Yolanda Kondonassis and Jason Vieaux

I’m looking forward to the release on January 27th of a new CD from internationally acclaimed solo artists Yolanda Kondonassis and Jason Vieaux entitled “Together.”  These superb musicians join forces to showcase the rich colors and unique repertoire for harp and guitar.

Their diverse expressive capabilities and intimate sonorities suggest that they are interchangeable parts of one whole . . . it was difficult to hear where one instrument ends and the other begins – the mystical effect of one great intangible apparent throughout the program: the intuitive synchronicity of Kondonassis and Vieaux.

– The Buffalo News

Read and interview about this CD here.

Jason Vieaux Releases New Album, “Play”

jasonvieauxplaycoverThe person who has ignited a renewed passion in my life for the study of Classical Guitar is a down to earth virtuoso named Jason Vieaux (go to his website here.)  Jason co-founded the guitar department at The Curtis Institute of Music, and he has taught at the Cleveland Institute of Music since 2001.

I met Jason Vieaux at a Master Class held at Holy Cross Monastery in West Park, N.Y.  I was a nervous mess when I had to play for him, but by the end of the week long class, he had managed to encourage my ability and approach to the guitar in ways I had never attempted nor even dreamed of before (see my post from July 2011, Guitarists in the Monastery) .  Not only is he an extraordinary musician, but he is an excellent teacher and ambassador for the classical guitar.  I’ve had several private lessons with Jason and was one of the early students to enroll in his online school with Artistworks (an amazing online resource for learning all styles of music).  He is generous and encouraging in his pedagogical approach no matter what level of ability presented by his students.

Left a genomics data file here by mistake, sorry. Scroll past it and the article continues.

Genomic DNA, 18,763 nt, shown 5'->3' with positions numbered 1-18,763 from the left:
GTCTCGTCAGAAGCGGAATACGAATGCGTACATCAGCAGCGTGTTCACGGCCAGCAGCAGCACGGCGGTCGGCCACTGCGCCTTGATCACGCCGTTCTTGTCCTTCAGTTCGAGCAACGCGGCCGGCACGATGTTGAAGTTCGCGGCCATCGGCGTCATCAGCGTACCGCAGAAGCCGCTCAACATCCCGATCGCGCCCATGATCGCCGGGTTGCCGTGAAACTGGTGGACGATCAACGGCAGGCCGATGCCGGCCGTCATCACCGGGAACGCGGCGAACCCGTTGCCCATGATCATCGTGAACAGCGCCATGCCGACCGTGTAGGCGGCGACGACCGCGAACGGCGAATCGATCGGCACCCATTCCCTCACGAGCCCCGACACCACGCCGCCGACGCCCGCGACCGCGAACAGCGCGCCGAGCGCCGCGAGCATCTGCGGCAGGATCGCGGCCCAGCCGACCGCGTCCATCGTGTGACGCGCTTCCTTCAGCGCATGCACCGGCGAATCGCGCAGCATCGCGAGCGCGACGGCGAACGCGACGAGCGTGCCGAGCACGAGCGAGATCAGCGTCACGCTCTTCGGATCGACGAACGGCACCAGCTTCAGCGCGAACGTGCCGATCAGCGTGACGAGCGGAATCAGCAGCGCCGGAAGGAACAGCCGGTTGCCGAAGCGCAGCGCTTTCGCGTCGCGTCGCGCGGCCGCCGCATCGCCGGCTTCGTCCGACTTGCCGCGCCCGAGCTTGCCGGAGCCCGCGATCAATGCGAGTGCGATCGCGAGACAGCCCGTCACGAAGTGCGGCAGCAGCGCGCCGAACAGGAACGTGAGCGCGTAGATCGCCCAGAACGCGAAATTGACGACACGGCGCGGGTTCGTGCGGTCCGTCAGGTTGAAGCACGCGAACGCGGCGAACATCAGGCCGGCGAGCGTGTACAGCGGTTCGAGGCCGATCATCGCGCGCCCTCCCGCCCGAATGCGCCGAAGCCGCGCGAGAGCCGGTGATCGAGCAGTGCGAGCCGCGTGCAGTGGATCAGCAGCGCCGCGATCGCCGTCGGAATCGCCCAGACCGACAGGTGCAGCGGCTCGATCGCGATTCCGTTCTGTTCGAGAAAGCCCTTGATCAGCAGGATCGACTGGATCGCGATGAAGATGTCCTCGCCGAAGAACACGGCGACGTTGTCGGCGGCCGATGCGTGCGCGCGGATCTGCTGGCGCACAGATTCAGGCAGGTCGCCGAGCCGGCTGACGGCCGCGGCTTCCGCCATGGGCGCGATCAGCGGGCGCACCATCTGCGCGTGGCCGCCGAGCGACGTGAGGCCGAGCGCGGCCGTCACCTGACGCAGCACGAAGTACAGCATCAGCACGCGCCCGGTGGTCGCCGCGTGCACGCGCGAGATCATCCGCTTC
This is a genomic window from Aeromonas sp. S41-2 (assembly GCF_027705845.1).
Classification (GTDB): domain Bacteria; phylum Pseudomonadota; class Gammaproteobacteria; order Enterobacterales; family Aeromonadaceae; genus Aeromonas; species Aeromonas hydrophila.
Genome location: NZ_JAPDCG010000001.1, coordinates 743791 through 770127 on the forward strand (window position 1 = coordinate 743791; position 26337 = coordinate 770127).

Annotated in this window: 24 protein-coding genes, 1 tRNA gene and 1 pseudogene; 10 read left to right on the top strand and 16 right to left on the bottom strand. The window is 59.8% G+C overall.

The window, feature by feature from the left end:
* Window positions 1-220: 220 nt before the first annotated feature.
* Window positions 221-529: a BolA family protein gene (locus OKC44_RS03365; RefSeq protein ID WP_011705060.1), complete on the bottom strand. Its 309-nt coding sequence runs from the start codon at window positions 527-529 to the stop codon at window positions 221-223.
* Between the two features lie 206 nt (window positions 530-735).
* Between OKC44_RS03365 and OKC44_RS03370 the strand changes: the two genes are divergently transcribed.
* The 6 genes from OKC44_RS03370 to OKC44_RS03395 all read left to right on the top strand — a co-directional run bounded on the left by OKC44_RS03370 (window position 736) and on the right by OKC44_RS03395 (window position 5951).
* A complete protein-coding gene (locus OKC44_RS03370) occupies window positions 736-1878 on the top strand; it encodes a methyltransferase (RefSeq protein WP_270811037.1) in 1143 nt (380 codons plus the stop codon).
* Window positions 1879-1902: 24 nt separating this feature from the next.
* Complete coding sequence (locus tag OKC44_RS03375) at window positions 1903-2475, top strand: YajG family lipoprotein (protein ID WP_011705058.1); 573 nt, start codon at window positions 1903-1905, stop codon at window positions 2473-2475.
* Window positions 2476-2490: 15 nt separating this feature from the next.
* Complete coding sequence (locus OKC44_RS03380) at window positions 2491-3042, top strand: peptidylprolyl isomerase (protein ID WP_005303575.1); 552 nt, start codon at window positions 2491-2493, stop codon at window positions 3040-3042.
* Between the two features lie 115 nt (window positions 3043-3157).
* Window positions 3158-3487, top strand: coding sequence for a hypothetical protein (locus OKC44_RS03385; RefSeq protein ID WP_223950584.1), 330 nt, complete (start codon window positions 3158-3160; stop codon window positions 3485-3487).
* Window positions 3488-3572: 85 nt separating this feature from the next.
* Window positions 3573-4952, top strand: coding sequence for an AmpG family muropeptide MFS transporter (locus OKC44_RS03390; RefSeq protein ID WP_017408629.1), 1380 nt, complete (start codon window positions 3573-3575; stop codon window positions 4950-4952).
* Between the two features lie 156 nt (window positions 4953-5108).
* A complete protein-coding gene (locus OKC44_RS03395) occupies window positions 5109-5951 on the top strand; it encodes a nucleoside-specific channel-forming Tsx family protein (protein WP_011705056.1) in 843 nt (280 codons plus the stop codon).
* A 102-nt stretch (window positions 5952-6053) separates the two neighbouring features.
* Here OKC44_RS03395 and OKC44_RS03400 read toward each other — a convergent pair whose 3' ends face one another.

The official release of his newest solo album, Play, on Azica Records, is scheduled for January 28, 2014, but is now available on Amazon and iTunes. The album celebrates Jason Vieaux’s 20th anniversary as a performer by featuring the Spanish, Mexican, South American, Cuban, French, and American classics that Vieaux has found to be universal audience favorites over the past two decades. The music includes showpieces by Barrios, Sagreras, Bustamante, and Sainz De La Maza, Tárrega’s classics Recuerdos de la Alhambra and Capricho Arabe, and Vieaux’s own in-demand arrangement of Duke Ellington’s In A Sentimental Mood and Andrew York’s popular Sunburst.

It is one of the most spirited and dynamically expressive classical guitar recordings I have ever heard and reveals Jason’s expressive virtuosity at the service of a wide range of music styles.  His arrangement of Ellington’s In A Sentimental Mood is simply stunning.  If you have not had the pleasure of hearing Jason Vieaux before, this may be the perfect album to get you started.  Bravo Jason!

Bach Sarabande et Double, BWV 1002

A surprising snowy day in March offered a day home to practice two movements from J.S. Bach’s Violin Partita No. 1, BWV 1002 in B minor.  I’m playing a 2012 Kenneth Hill Cedar Performance Guitar.

 

Guardame Las Vacas

A Spanish Renaissance piece with folk theme and variations by Luis de Narvaez.  This is another popular piece for students of the guitar.

 

Julia Florida

Here is a piece I’ve been studying by the great Paraguayan master, Agustín Barrios Mangoré.  Mangoré was a virtuosic guitarist and an innovative composer. After his death in August, 1944, he and his music were forgotten or ignored for nearly two decades. Since then, Mangoré’s recognition has increased significantly among the classical guitar community and this piece is often played in concert. Recent artists such as: David Russell, John Williams, Jason Vieaux, and others have brought his music back to life through their recordings. Quoting John Williams: